Story type: Essay
Tuesday, April 3, 1711. Addison.
… Sermo lingua concinnus utraque
Suavior: ut Chio nota si commista Falerni est.
There is nothing that [has] more startled our English Audience, than the Italian Recitativo at its first Entrance upon the Stage. People were wonderfully surprized to hear Generals singing the Word of Command, and Ladies delivering Messages in Musick. Our Country-men could not forbear laughing when they heard a Lover chanting out a Billet-doux, and even the Superscription of a Letter set to a Tune. The Famous Blunder in an old Play of Enter a King and two Fidlers Solus, was now no longer an Absurdity, when it was impossible for a Hero in a Desart, or a Princess in her Closet, to speak anything unaccompanied with Musical Instruments.
But however this Italian method of acting in Recitativo might appear at first hearing, I cannot but think it much more just than that which prevailed in our English Opera before this Innovation: The Transition from an Air to Recitative Musick being more natural than the passing from a Song to plain and ordinary Speaking, which was the common Method in Purcell’s Operas.
The only Fault I find in our present Practice, is the making use of Italian Recitative with English Words.
To go to the Bottom of this Matter, I must observe, that the Tone, or (as the French call it) the Accent of every Nation in their ordinary Speech is altogether different from that of every other People, as we may see even in the Welsh and Scotch, [who ] border so near upon us. By the Tone or Accent, I do not mean the Pronunciation of each particular Word, but the Sound of the whole Sentence. Thus it is very common for an English Gentleman, when he hears a French Tragedy, to complain that the Actors all of them speak in a Tone; and therefore he very wisely prefers his own Country-men, not considering that a Foreigner complains of the same Tone in an English Actor.
For this Reason, the Recitative Musick in every Language, should be as different as the Tone or Accent of each Language; for otherwise, what may properly express a Passion in one Language, will not do it in another. Every one who has been long in Italy knows very well, that the Cadences in the Recitativo bear a remote Affinity to the Tone of their Voices in ordinary Conversation, or to speak more properly, are only the Accents of their Language made more Musical and Tuneful.
Thus the Notes of Interrogation, or Admiration, in the Italian Musick (if one may so call them) which resemble their Accents in Discourse on such Occasions, are not unlike the ordinary Tones of an English Voice when we are angry; insomuch that I have often seen our Audiences extreamly mistaken as to what has been doing upon the Stage, and expecting to see the Hero knock down his Messenger, when he has been [asking ] him a Question, or fancying that he quarrels with his Friend, when he only bids him Good-morrow.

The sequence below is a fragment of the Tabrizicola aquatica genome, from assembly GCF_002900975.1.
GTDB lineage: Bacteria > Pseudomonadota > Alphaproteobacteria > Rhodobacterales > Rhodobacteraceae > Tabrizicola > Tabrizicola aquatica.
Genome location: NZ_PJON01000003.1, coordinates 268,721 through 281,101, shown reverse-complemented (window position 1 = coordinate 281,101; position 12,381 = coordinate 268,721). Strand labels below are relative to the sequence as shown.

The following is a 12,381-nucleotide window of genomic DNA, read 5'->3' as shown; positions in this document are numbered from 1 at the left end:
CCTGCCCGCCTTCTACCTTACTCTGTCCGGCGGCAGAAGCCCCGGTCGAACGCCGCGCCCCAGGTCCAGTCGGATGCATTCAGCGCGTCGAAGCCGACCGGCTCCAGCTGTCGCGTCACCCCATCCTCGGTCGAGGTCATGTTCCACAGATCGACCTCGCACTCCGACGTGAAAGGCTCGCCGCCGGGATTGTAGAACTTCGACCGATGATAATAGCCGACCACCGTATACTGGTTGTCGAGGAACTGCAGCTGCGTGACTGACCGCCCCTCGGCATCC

For this Reason the Italian Artists cannot agree with our English Musicians in admiring Purcell’s Compositions,  and thinking his Tunes so wonderfully adapted to his Words, because both Nations do not always express the same Passions by the same Sounds.
I am therefore humbly of Opinion, that an English Composer should not follow the Italian Recitative too servilely, but make use of many gentle Deviations from it, in Compliance with his own Native Language. He may Copy out of it all the lulling Softness and Dying Falls (as Shakespear calls them), but should still remember that he ought to accommodate himself to an English Audience, and by humouring the Tone of our Voices in ordinary Conversation, have the same Regard to the Accent of his own Language, as those Persons had to theirs whom he professes to imitate. It is observed, that several of the singing Birds of our own Country learn to sweeten their Voices, and mellow the Harshness of their natural Notes, by practising under those that come from warmer Climates. In the same manner, I would allow the Italian Opera to lend our English Musick as much as may grace and soften it, but never entirely to annihilate and destroy it. Let the Infusion be as strong as you please, but still let the Subject Matter of it be English.
A Composer should fit his Musick to the Genius of the People, and consider that the Delicacy of Hearing, and Taste of Harmony, has been formed upon those Sounds which every Country abounds with: In short, that Musick is of a Relative Nature, and what is Harmony to one Ear, may be Dissonance to another.
The same Observations which I have made upon the Recitative part of Musick may be applied to all our Songs and Airs in general.